October 27, 2017 / 6:38 AM / 2 months ago

Bank of Korea seen hiking rates November 30 for first time in over six years: Reuters poll

SEOUL (Reuters) - South Korea’s central bank is expected to raise interest rates for the first time in over six years at its Nov. 30 meeting, months earlier than previously anticipated, after the economy grew at a robust pace in the third quarter, a Reuters poll showed.

A rate increase would mark the Bank of Korea’s (BOK) first tightening since June 2011, and bring an end to a five-year easing cycle which began in July 2012.

Asia’s fourth-largest economy has been riding an unexpectedly robust export cycle on strong global demand for memory chips, which has been cushioning some softness in private consumption.

Eleven of 13 economists polled by Reuters said they now see the BOK raising its policy rate KROCRT=ECI by 25 basis points (bps) from a record-low of 1.25 percent when the bank next reviews policy at the end of November.

That was marked switch from an Oct. 17 poll, where economists were unanimous in expecting the bank to stay on hold for the rest of this year. Only a small minority had predicted a hike in the first half of 2018.

All of those who forecast a hike in November cited much stronger-than-expected third-quarter growth readings posted on Oct. 26. The data showed the economy clocked its fastest growth in seven years on soaring global demand for the country’s electronics, particularly memory chips.

“It looks like a November hike is almost a done deal,” said Stephen Lee, a fixed income analyst at Meritz Securities who changed his Nov. 30 view to a hike from a hold.

“I sensed the BOK may be gearing up for a hike after the bank’s October meeting but third-quarter growth nicely beat even the BOK’s own forecast,” Lee said, adding that conditions “now look right” for a tightening.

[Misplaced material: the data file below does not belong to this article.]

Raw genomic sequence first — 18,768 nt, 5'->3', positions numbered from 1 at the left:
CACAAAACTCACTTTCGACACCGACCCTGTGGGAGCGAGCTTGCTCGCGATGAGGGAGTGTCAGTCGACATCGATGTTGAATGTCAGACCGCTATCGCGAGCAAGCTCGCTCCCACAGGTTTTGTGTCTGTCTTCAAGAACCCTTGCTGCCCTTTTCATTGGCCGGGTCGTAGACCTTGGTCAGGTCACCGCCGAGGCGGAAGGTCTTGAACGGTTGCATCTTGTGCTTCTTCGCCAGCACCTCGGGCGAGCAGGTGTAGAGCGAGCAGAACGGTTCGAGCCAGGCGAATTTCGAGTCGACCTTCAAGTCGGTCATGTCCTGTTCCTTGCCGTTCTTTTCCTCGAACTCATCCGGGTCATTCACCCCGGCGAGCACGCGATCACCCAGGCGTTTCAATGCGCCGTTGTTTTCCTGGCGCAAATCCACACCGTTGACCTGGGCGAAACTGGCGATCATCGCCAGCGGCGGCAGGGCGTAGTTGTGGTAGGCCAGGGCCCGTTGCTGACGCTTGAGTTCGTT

The BOK kept its policy rate unchanged on Oct. 19 but one dissenting policymaker called for a hike, prompting some speculation that a tightening could be on its way.

The BOK had cut rates eight times over the past five years to re-energize Asia’s fourth-largest economy, even at the risk of aggravating high levels of household debt.

The move will be following the rate-hike path of the U.S. Federal Reserve, which is widely expected to raise rates for a third time this year in December and continue to whittle down its massive balance sheet.

But South Korea’s domestic demand has remained sluggish, leaving growth still heavily reliant on exports.

Private consumption grew 0.7 percent in the third quarter from three months earlier, only at half the rate of overall GDP in the third quarter. Output from the construction sector expanded 7.5 percent from a year earlier, the slowest pace in nine quarters.

Policymakers are also keeping a watchful eye on debt-laden domestic households struggling with limited income growth and the threat that poses to consumption.

Some analysts say domestic demand may not be strong enough to warrant a rate hike and that BOK should hold its fire this year.

“We really need to see how South Korea’s economy goes in the fourth quarter. Pre-holiday effects might have made the (Q3) figures come out much bigger than they really are, which means it will be better for the BOK to wait a bit, further monitoring economic data,” said Lee Jae-hyung, an economist at Yuanta Securities, who believes the BOK will hold fire until the end of this year.

Lee sees the BOK starting to raise rates in the first quarter of next year.

South Korea celebrated the annual thanksgiving holiday from Oct 2. through Oct. 9. Businesses may have “front loaded” shipments into September, which could skew October readings.

October trade data, due on Nov. 1, is expected show another month of strong exports, after September marked a ninth consecutive month of double-digit expansion.

“There are fewer working days in October (then September) but exports will continue to show strong performance driven by sales of semiconductors,” said Kathleen Oh, an economist at Standard Chartered Bank of Korea.

Reporting by Cynthia Kim, Dahee Kim; Additional reporting by Yuna Park, Haejin Choi, Heekyong Yang

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